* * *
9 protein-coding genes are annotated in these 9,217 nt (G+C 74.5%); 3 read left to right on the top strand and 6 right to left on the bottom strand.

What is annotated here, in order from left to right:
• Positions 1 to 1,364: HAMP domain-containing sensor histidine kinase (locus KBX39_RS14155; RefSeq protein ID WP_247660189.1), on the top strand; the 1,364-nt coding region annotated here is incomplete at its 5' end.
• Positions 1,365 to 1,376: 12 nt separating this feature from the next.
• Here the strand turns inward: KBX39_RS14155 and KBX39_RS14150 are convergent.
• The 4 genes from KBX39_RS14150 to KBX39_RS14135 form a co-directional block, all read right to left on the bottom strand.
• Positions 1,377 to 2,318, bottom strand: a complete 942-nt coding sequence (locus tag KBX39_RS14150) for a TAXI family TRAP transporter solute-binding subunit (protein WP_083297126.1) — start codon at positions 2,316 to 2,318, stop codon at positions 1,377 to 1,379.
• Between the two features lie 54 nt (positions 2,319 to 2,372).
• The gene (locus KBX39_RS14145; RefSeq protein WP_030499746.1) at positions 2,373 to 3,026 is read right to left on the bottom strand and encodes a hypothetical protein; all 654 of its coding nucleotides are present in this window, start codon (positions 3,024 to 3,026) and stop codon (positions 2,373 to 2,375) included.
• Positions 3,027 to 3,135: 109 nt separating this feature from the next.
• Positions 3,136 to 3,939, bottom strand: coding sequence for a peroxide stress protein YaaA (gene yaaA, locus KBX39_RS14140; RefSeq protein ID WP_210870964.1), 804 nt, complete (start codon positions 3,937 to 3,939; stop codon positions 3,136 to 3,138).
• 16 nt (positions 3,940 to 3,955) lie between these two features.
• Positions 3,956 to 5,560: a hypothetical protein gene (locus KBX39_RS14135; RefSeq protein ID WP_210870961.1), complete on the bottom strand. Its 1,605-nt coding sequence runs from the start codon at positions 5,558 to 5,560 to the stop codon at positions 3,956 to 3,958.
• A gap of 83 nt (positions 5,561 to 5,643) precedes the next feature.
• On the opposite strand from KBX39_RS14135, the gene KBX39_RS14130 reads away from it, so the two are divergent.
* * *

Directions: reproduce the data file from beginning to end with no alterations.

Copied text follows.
9 protein-coding genes are annotated in these 9,217 nt (G+C 74.5%); 3 read left to right on the top strand and 6 right to left on the bottom strand.

What is annotated here, in order from left to right:
• Positions 1 to 1,364: HAMP domain-containing sensor histidine kinase (locus KBX39_RS14155; RefSeq protein ID WP_247660189.1), on the top strand; the 1,364-nt coding region annotated here is incomplete at its 5' end.
• Positions 1,365 to 1,376: 12 nt separating this feature from the next.
• Here the strand turns inward: KBX39_RS14155 and KBX39_RS14150 are convergent.
• The 4 genes from KBX39_RS14150 to KBX39_RS14135 form a co-directional block, all read right to left on the bottom strand.
• Positions 1,377 to 2,318, bottom strand: a complete 942-nt coding sequence (locus tag KBX39_RS14150) for a TAXI family TRAP transporter solute-binding subunit (protein WP_083297126.1) — start codon at positions 2,316 to 2,318, stop codon at positions 1,377 to 1,379.
• Between the two features lie 54 nt (positions 2,319 to 2,372).
• The gene (locus KBX39_RS14145; RefSeq protein WP_030499746.1) at positions 2,373 to 3,026 is read right to left on the bottom strand and encodes a hypothetical protein; all 654 of its coding nucleotides are present in this window, start codon (positions 3,024 to 3,026) and stop codon (positions 2,373 to 2,375) included.
• Positions 3,027 to 3,135: 109 nt separating this feature from the next.
• Positions 3,136 to 3,939, bottom strand: coding sequence for a peroxide stress protein YaaA (gene yaaA, locus KBX39_RS14140; RefSeq protein ID WP_210870964.1), 804 nt, complete (start codon positions 3,937 to 3,939; stop codon positions 3,136 to 3,138).
• 16 nt (positions 3,940 to 3,955) lie between these two features.
• Positions 3,956 to 5,560: a hypothetical protein gene (locus KBX39_RS14135; RefSeq protein ID WP_210870961.1), complete on the bottom strand. Its 1,605-nt coding sequence runs from the start codon at positions 5,558 to 5,560 to the stop codon at positions 3,956 to 3,958.
• A gap of 83 nt (positions 5,561 to 5,643) precedes the next feature.
• On the opposite strand from KBX39_RS14135, the gene KBX39_RS14130 reads away from it, so the two are divergent.